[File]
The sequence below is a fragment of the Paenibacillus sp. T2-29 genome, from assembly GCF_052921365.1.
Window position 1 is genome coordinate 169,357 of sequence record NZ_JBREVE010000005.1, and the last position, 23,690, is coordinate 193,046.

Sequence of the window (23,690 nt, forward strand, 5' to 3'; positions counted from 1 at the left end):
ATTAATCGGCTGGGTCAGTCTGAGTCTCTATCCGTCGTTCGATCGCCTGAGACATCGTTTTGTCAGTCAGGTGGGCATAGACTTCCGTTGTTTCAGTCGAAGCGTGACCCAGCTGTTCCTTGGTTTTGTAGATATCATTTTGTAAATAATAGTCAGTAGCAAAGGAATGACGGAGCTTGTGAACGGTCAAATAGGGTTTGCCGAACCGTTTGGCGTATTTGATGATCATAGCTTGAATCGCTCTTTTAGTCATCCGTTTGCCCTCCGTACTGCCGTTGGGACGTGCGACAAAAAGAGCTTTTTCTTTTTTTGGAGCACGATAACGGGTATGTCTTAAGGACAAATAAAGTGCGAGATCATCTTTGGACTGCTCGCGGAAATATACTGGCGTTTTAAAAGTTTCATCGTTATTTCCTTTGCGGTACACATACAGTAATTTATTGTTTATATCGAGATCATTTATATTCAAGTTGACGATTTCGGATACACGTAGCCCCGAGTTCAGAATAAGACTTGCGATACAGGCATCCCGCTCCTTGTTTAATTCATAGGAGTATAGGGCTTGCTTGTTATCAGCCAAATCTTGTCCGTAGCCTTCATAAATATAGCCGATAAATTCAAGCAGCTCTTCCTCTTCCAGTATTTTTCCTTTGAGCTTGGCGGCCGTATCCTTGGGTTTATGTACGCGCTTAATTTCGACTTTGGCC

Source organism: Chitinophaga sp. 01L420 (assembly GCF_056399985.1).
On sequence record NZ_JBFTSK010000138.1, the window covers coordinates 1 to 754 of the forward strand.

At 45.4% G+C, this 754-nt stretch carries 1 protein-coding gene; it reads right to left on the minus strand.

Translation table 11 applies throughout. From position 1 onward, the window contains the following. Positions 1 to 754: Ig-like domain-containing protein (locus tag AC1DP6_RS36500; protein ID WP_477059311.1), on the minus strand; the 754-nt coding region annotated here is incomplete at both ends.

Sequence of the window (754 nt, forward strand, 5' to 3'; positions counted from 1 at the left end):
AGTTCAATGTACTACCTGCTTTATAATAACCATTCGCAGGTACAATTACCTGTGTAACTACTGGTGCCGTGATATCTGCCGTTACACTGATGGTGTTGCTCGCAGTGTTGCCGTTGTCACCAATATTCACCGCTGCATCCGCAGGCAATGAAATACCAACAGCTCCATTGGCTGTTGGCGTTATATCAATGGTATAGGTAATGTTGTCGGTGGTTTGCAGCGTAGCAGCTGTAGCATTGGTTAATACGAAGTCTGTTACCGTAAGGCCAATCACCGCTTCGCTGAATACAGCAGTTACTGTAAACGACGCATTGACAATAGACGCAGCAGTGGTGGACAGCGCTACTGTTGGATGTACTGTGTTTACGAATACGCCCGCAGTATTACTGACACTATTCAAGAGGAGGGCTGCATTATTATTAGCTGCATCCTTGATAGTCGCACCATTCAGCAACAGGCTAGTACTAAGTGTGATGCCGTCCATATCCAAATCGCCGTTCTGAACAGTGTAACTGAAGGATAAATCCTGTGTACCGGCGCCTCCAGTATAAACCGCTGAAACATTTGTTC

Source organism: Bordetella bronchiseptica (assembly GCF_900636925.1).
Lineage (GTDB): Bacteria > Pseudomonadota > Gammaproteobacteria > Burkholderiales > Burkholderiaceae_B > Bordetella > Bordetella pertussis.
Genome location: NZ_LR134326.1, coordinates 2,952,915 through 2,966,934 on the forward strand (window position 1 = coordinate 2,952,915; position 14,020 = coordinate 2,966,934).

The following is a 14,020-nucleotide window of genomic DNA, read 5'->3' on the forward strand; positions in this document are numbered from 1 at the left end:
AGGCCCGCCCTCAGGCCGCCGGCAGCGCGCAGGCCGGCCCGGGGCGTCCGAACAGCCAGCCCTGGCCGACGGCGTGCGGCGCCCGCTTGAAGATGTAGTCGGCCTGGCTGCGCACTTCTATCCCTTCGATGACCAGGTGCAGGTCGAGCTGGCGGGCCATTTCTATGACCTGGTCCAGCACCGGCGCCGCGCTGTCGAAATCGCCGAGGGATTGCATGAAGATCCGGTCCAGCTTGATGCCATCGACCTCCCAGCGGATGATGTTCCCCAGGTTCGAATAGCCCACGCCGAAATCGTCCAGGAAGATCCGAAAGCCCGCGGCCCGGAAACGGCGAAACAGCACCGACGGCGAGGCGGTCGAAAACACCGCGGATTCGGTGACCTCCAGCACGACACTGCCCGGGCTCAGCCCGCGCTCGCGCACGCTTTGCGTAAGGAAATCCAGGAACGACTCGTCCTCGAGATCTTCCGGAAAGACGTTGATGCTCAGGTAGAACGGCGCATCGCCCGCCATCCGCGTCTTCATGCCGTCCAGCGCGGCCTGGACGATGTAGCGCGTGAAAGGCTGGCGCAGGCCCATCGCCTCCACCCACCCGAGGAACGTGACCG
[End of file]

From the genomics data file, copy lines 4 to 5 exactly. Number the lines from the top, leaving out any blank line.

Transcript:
ATTAATCGGCTGGGTCAGTCTGAGTCTCTATCCGTCGTTCGATCGCCTGAGACATCGTTTTGTCAGTCAGGTGGGCATAGACTTCCGTTGTTTCAGTCGAAGCGTGACCCAGCTGTTCCTTGGTTTTGTAGATATCATTTTGTAAATAATAGTCAGTAGCAAAGGAATGACGGAGCTTGTGAACGGTCAAATAGGGTTTGCCGAACCGTTTGGCGTATTTGATGATCATAGCTTGAATCGCTCTTTTAGTCATCCGTTTGCCCTCCGTACTGCCGTTGGGACGTGCGACAAAAAGAGCTTTTTCTTTTTTTGGAGCACGATAACGGGTATGTCTTAAGGACAAATAAAGTGCGAGATCATCTTTGGACTGCTCGCGGAAATATACTGGCGTTTTAAAAGTTTCATCGTTATTTCCTTTGCGGTACACATACAGTAATTTATTGTTTATATCGAGATCATTTATATTCAAGTTGACGATTTCGGATACACGTAGCCCCGAGTTCAGAATAAGACTTGCGATACAGGCATCCCGCTCCTTGTTTAATTCATAGGAGTATAGGGCTTGCTTGTTATCAGCCAAATCTTGTCCGTAGCCTTCATAAATATAGCCGATAAATTCAAGCAGCTCTTCCTCTTCCAGTATTTTTCCTTTGAGCTTGGCGGCCGTATCCTTGGGTTTATGTACGCGCTTAATTTCGACTTTGGCC

Source organism: Chitinophaga sp. 01L420 (assembly GCF_056399985.1).